“Simply put … should we continue to think about human rights and the environment within the existing framework of human rights law, in which the protection of humans is the central focus … – or has the time come to talk directly about environmental rights — in other words, a right to have the environment itself protected? Should we transcend the anthropo-centric in favour of the eco-centric?”
Meanwhile, Brazilian Supreme Court Justice Antonio Herman Benjamin, Chair of the Executive Steering Committee for the June World Congress, and Scott Fulton, General Counsel for the United States Environmental Protection Agency, have written a brief on “effective national environmental governance.”
In it, they list seven “core precepts” that have emerged in the past 40 years and form a basis for effective national environmental governance:
Environmental laws should be clear, evenhanded, implementable and enforceable
Environmental information should be shared with the public
Affected stakeholders should be afforded opportunities to participate in environmental decision-making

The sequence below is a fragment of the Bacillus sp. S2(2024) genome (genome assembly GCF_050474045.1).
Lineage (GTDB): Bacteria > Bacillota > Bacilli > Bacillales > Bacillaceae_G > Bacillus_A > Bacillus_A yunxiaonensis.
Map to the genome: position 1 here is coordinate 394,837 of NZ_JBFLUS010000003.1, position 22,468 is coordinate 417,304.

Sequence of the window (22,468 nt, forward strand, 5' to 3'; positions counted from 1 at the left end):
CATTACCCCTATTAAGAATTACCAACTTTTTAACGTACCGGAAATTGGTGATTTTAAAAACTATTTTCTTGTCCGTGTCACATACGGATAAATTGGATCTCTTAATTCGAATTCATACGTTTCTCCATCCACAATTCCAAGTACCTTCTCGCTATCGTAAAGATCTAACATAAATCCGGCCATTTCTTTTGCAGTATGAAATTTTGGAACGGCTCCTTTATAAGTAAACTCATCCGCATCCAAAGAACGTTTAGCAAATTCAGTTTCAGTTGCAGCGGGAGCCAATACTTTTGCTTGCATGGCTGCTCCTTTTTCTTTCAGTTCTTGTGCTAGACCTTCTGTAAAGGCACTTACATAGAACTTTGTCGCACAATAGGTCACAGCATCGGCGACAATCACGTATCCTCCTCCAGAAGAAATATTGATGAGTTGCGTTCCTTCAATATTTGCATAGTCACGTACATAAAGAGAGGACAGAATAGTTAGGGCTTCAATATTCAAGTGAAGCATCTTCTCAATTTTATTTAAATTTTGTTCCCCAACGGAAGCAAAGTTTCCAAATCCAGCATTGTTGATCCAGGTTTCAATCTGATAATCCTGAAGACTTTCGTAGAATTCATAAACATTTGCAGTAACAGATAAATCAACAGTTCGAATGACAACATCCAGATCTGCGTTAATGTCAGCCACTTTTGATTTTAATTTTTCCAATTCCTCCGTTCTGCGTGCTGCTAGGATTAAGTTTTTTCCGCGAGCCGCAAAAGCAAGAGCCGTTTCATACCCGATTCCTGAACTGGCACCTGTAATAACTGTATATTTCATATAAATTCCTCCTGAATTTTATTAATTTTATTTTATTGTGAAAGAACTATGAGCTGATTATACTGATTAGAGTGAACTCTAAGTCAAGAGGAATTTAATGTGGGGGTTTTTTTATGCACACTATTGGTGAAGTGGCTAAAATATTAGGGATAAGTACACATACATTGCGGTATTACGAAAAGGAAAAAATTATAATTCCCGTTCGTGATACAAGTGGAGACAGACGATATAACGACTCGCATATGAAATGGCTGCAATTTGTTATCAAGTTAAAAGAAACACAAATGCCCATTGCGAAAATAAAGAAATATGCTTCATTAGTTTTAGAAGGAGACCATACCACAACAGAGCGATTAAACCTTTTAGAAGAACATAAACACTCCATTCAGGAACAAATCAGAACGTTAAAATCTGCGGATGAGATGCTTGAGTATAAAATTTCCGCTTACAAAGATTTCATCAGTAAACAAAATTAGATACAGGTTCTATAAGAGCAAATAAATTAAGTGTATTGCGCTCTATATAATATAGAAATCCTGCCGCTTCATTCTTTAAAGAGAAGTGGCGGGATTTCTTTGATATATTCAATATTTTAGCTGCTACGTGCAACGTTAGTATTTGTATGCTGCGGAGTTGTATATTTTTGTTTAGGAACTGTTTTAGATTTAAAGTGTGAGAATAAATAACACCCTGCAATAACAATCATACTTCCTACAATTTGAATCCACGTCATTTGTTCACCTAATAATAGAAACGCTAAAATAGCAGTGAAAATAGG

Environmental decision-makers, both public and private, should be accountable for their decisions
Roles and lines of authority for environmental protection should be clear, coordinated and designed to produce efficient and non-duplicative program delivery
Affected stakeholders should have access to fair and responsive dispute resolution procedures
Graft and corruption in environmental program delivery can obstruct environmental protection and mask results and must be actively prevented
At the end of the meeting, the Chair will present the Kuala Lumpur Statement as a contribution to June’s World Congress.